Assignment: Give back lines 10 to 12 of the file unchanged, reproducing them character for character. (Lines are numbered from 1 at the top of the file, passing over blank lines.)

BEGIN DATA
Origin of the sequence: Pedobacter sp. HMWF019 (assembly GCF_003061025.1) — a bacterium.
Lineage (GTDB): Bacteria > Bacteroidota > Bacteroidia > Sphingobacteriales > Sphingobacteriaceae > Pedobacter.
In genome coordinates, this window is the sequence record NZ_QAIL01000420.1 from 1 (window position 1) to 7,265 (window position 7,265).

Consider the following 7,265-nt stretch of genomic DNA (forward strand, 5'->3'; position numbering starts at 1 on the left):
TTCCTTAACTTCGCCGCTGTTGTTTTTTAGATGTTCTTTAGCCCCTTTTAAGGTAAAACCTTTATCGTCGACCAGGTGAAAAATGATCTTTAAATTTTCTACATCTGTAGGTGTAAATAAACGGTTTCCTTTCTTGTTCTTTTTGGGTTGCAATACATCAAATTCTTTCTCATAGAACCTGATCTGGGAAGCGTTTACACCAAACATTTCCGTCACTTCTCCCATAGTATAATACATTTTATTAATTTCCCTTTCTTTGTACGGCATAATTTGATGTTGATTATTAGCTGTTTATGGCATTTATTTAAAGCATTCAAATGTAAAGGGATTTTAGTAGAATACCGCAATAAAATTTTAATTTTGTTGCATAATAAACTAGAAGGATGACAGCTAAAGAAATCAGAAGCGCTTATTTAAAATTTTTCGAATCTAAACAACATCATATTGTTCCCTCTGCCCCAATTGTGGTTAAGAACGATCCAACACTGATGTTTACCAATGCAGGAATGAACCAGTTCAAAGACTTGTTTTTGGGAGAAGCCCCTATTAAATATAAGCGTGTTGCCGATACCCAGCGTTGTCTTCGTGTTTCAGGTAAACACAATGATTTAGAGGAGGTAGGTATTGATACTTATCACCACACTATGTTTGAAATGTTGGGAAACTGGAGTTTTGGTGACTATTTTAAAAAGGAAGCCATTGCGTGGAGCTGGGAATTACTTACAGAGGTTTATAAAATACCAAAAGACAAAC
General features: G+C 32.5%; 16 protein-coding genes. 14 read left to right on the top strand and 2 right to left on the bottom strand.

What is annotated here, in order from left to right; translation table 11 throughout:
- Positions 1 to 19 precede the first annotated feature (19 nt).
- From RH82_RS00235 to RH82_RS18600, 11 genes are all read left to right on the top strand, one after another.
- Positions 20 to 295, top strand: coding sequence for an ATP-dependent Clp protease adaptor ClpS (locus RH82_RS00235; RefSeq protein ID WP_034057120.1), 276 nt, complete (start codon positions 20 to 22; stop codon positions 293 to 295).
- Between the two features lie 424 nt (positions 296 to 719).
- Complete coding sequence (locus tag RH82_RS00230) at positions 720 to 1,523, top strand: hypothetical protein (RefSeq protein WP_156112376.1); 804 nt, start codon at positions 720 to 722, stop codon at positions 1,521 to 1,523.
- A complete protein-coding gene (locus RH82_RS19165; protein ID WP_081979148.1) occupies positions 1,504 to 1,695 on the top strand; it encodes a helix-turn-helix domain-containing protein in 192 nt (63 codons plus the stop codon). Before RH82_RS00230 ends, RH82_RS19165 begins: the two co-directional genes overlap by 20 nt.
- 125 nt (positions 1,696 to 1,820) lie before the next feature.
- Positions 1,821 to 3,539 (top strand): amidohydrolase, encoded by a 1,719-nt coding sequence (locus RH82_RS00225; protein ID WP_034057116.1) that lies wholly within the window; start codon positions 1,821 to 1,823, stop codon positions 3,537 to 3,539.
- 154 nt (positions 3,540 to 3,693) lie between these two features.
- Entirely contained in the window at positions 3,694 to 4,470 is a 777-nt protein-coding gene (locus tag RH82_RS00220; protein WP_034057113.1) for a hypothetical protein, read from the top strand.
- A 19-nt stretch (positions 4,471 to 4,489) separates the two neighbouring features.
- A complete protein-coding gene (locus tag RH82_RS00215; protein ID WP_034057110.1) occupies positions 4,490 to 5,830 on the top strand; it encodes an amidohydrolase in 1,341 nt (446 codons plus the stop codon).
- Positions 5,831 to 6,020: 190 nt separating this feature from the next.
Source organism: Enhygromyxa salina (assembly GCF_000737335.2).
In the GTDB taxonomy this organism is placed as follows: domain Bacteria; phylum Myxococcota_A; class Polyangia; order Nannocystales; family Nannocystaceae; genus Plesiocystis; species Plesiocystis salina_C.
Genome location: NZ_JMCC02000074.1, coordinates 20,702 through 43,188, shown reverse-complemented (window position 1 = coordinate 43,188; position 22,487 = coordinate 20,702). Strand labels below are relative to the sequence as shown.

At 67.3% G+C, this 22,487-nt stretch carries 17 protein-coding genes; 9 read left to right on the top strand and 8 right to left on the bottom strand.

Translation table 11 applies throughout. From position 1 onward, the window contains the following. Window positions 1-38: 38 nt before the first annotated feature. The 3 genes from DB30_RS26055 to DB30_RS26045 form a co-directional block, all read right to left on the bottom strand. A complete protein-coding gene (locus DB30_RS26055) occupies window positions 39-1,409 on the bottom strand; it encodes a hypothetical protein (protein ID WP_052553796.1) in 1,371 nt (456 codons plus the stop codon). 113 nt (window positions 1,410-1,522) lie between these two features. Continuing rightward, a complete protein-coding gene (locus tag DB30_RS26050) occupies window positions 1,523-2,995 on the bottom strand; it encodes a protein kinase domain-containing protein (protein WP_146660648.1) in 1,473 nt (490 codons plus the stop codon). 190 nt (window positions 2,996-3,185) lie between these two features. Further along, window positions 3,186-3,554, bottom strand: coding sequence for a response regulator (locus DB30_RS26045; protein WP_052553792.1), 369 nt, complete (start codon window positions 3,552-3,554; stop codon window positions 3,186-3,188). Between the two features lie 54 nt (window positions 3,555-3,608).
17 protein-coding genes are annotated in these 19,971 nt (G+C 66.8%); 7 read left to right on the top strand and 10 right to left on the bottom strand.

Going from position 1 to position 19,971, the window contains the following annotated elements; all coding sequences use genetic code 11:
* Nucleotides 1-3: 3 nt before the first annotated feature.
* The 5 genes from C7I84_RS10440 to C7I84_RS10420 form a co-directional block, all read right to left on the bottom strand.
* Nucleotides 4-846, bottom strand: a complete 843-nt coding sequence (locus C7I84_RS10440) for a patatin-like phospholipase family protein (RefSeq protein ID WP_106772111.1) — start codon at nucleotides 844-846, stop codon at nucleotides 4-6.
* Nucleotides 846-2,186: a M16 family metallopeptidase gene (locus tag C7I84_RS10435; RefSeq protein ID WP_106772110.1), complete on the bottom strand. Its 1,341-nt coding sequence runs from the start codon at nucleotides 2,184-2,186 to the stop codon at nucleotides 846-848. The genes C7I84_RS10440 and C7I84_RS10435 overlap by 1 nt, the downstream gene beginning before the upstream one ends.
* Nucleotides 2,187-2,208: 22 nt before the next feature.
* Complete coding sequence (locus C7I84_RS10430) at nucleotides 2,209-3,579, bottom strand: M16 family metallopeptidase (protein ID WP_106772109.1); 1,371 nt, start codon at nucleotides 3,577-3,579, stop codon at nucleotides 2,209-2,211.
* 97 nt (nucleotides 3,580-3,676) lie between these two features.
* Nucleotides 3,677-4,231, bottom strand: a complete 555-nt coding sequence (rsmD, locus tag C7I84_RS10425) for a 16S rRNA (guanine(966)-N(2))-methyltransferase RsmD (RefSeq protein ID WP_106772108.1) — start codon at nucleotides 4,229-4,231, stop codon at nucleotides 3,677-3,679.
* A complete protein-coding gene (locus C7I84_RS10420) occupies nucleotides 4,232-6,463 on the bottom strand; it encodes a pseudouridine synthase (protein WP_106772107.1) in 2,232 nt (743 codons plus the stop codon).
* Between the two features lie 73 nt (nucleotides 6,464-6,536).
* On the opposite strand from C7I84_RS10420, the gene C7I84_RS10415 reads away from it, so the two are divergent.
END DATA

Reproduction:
- Positions 20 to 295, top strand: coding sequence for an ATP-dependent Clp protease adaptor ClpS (locus RH82_RS00235; RefSeq protein ID WP_034057120.1), 276 nt, complete (start codon positions 20 to 22; stop codon positions 293 to 295).
- Between the two features lie 424 nt (positions 296 to 719).
- Complete coding sequence (locus tag RH82_RS00230) at positions 720 to 1,523, top strand: hypothetical protein (RefSeq protein WP_156112376.1); 804 nt, start codon at positions 720 to 722, stop codon at positions 1,521 to 1,523.